I do not believe that there has been any miraculous change in the nature of the Japanese. I believe that, given the opportunity and, indeed, the encouragement that is proposed to be given to them by this treaty, they will again follow their leaders blindly and fanatically in whatever adventures those leaders dictate. I do not believe that the leaders of the Japanese have undergone any change of heart. In Japanese eyes their crime was that they were defeated. Their only aim will be to wipe out that defeat, restore the prestige of Nippon, reconquer its island empire, and re-establish its leadership in Asian waters. What a golden opportunity they will be given to do so by a treaty that will allow unlimited rearmament! Te believe that the people of a rearmed and resurgent Japan will be on the side of the west against the Communist Asian continent is to be incredibly foolish. Indeed, so far as Australia is concerned, it is a most dangerous thought. Japanese power and armaments will be exercised only in the interests of Japan itself. I believe that sincerely. I also consider that every honorable member must share that belief.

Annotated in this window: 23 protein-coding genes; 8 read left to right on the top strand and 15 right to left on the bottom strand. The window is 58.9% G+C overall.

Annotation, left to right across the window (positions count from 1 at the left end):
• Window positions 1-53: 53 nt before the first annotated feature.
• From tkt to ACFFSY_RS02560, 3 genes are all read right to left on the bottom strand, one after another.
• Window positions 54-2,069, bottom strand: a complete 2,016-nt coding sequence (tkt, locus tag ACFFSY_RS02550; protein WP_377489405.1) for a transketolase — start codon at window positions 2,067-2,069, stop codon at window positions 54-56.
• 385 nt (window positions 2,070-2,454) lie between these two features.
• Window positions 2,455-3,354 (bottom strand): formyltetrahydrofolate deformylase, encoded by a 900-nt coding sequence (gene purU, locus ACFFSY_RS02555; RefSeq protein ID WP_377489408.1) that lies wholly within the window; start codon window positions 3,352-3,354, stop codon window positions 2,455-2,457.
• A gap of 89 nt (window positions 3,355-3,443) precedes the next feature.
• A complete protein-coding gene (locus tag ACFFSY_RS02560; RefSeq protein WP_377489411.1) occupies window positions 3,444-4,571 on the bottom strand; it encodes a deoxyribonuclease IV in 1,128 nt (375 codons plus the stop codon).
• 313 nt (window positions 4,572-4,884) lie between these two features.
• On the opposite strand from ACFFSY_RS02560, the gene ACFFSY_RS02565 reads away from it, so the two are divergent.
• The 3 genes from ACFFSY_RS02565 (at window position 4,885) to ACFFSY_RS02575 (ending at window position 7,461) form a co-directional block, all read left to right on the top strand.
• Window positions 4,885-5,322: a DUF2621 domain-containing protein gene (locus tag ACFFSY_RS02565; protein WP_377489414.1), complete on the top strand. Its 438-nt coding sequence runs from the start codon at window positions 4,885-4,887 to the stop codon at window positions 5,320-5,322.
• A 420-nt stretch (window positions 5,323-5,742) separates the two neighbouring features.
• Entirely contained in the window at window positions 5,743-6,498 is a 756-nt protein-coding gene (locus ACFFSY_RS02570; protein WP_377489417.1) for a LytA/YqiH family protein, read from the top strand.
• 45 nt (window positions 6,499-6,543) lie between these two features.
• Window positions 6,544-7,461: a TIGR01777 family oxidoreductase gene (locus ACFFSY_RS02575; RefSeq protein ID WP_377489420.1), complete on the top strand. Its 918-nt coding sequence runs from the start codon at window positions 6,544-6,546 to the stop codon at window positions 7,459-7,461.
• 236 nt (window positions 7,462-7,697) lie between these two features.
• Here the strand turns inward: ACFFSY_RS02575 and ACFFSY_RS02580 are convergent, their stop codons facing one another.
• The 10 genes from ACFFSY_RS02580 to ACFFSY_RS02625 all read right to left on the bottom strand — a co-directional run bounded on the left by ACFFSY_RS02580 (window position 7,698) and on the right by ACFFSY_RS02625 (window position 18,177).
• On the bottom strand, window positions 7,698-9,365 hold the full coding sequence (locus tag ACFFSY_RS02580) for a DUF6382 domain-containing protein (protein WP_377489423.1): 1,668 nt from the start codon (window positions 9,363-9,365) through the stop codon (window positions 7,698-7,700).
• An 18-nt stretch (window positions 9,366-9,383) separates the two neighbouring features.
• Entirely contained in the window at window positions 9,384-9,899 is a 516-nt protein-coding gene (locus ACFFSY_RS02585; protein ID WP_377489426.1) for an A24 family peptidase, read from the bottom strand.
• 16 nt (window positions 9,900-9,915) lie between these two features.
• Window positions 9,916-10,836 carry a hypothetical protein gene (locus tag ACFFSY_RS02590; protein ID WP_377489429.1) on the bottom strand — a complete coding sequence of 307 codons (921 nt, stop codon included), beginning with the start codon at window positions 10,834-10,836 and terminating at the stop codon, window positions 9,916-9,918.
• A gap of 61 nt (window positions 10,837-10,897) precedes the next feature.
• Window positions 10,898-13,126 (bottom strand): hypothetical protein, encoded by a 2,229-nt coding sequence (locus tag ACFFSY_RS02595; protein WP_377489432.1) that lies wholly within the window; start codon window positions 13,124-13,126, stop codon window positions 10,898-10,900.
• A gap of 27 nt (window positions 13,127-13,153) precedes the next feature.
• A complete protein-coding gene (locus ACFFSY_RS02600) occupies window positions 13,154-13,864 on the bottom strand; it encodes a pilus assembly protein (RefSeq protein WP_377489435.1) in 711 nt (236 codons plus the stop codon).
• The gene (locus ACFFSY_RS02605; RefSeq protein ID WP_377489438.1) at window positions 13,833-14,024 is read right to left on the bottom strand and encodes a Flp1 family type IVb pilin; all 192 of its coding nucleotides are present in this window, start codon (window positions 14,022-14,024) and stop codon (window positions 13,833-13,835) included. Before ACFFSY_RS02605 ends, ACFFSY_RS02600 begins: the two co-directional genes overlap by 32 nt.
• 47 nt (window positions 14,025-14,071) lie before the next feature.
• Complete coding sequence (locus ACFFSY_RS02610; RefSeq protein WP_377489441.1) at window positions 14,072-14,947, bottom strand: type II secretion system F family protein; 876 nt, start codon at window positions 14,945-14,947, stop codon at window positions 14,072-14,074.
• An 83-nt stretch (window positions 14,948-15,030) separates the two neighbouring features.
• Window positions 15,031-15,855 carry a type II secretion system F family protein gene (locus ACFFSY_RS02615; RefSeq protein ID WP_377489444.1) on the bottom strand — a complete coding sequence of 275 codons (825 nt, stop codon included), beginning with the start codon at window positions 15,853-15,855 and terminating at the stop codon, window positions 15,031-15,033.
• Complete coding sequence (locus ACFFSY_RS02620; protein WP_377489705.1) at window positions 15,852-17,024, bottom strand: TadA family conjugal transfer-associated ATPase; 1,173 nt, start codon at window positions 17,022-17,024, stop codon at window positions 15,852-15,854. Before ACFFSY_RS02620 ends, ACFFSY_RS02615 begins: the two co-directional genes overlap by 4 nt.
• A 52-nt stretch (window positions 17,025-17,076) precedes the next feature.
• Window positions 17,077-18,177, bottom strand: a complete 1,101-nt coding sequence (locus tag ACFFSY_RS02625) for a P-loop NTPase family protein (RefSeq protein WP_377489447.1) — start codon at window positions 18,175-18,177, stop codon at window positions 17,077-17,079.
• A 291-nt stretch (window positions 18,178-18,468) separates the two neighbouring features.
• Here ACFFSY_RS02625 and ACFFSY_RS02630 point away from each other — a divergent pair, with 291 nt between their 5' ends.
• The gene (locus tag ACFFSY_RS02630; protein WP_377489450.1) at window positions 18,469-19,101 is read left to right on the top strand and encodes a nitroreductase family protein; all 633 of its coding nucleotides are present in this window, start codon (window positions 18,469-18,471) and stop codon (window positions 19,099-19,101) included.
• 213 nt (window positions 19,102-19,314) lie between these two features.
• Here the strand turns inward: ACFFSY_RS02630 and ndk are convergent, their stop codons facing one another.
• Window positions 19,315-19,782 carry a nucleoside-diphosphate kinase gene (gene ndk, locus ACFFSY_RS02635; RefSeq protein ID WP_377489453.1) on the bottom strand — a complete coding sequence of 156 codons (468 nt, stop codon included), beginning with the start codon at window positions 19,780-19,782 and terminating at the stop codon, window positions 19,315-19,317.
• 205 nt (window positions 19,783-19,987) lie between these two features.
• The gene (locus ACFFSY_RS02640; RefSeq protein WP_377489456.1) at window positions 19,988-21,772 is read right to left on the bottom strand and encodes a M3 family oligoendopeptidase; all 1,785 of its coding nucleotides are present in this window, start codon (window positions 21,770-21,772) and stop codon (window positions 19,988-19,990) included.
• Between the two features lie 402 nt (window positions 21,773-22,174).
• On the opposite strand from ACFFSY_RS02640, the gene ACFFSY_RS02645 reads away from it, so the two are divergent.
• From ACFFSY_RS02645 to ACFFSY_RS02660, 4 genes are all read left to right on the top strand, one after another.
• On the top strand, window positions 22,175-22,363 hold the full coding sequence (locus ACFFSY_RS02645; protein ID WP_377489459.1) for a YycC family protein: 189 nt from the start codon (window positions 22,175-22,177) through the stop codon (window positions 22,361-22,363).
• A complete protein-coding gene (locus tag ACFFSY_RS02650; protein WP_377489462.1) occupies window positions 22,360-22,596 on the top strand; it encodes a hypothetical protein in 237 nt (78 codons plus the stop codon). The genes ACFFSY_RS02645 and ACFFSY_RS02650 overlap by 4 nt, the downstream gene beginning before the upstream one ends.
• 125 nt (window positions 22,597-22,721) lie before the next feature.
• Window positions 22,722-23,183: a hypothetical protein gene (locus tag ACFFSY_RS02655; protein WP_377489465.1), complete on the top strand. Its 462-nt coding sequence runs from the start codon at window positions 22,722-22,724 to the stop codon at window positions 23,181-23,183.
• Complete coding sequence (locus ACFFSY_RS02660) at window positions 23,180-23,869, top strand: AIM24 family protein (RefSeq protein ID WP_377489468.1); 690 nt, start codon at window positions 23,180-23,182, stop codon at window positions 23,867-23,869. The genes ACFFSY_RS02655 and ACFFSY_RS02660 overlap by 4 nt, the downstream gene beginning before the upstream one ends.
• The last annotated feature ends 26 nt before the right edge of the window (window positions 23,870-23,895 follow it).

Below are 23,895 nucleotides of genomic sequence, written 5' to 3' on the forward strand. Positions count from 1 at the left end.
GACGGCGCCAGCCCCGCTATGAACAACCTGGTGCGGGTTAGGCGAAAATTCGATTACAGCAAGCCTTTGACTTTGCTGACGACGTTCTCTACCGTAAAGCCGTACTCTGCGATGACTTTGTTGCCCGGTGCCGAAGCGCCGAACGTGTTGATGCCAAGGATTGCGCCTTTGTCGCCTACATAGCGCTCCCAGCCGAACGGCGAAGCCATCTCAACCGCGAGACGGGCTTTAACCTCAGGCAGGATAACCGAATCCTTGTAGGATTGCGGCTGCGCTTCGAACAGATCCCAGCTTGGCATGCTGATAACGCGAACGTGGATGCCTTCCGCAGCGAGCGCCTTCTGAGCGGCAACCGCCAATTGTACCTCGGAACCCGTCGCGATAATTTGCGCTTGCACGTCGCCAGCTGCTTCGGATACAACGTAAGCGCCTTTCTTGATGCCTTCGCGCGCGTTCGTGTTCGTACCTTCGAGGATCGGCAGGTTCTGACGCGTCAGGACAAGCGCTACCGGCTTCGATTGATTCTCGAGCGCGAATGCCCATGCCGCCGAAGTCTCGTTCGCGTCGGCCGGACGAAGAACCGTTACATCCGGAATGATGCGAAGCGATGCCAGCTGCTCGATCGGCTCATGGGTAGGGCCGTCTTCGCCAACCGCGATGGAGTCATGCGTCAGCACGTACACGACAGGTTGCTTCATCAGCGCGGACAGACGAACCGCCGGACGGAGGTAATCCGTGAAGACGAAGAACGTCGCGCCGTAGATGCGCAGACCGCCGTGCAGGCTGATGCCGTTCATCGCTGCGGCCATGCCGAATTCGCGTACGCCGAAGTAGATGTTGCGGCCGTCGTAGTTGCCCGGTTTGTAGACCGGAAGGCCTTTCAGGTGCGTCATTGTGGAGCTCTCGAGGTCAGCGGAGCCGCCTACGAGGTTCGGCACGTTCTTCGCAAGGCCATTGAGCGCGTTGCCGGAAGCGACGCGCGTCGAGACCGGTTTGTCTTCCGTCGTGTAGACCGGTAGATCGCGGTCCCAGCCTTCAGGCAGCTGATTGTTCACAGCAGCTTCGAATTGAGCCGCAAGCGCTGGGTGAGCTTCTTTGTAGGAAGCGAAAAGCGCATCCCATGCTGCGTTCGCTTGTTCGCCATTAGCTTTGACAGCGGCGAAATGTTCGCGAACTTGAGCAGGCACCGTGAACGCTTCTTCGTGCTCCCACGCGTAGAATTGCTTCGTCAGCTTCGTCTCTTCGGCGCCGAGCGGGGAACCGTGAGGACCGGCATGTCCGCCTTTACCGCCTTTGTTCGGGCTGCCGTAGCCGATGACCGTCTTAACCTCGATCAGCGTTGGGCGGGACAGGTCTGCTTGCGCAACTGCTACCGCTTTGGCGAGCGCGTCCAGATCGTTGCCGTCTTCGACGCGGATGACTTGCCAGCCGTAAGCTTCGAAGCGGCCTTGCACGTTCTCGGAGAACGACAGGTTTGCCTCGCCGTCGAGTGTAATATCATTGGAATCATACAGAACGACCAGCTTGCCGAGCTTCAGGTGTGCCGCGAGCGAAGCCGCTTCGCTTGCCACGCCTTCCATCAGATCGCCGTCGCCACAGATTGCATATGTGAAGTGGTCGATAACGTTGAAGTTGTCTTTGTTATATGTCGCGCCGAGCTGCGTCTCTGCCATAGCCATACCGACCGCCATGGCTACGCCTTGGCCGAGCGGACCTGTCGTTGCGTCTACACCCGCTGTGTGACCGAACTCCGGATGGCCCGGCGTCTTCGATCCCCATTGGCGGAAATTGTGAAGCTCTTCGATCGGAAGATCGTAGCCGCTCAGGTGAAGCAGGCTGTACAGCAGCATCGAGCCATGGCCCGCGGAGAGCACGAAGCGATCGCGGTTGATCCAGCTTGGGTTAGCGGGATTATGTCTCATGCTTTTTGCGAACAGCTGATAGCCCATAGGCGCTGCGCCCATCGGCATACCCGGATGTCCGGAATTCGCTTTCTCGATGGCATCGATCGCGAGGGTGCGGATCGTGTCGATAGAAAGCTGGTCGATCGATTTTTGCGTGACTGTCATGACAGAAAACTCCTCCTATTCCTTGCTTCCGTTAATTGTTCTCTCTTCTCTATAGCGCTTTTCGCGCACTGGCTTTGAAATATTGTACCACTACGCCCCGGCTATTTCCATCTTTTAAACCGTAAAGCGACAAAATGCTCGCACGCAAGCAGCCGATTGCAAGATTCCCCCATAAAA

This afternoon the honorable member for Wide Bay (Mr. Bernard Corser) urged the rearmament of Japan so that the Japanese might deal first with the Communists in their own country and then with the Communists in the rest of Asia. Does he, as a representative of a Queensland electorate, really believe, and expect his constituents to believe, that that is the direction in which Japanese arms will turn? Let honorable members look to the record of the Japanese in relation to international treaties and agreements for information on the question of whether they can be trusted. That record was admirably recited last night by the honorable member for Fremantle (Mr. Beazley). I do not consider that there is great value in treaties, as such. They may be regarded merely as documents which assess and express only a present intention. History shows that treaties have been of little value when national interests and aspirations have cut across the solemn obligations that they have imposed. The treaty which this Government proposes that we shall ratify is a complete negation of the war-time aims of the Allied powers in the Pacific. It is a negation of the armistice terms, and I oppose its ratification. Look at the people with, whom the Government proposes to join in this treaty, the people in whom the Government puts its trust! When the honorable member from the Australian Country party corner says, “Why bother about this one?” let us remember that honorable members on the Government side have said that they do not believe that this treaty is all that it should be, and have seemed concerned about Japan’s future actions. Yet by supporting the ratification of the treaty they approve of everything that will be done under it. They approve of the rearmament of Japan and of the principle that Japan may use its rearmed power in any direction it chooses.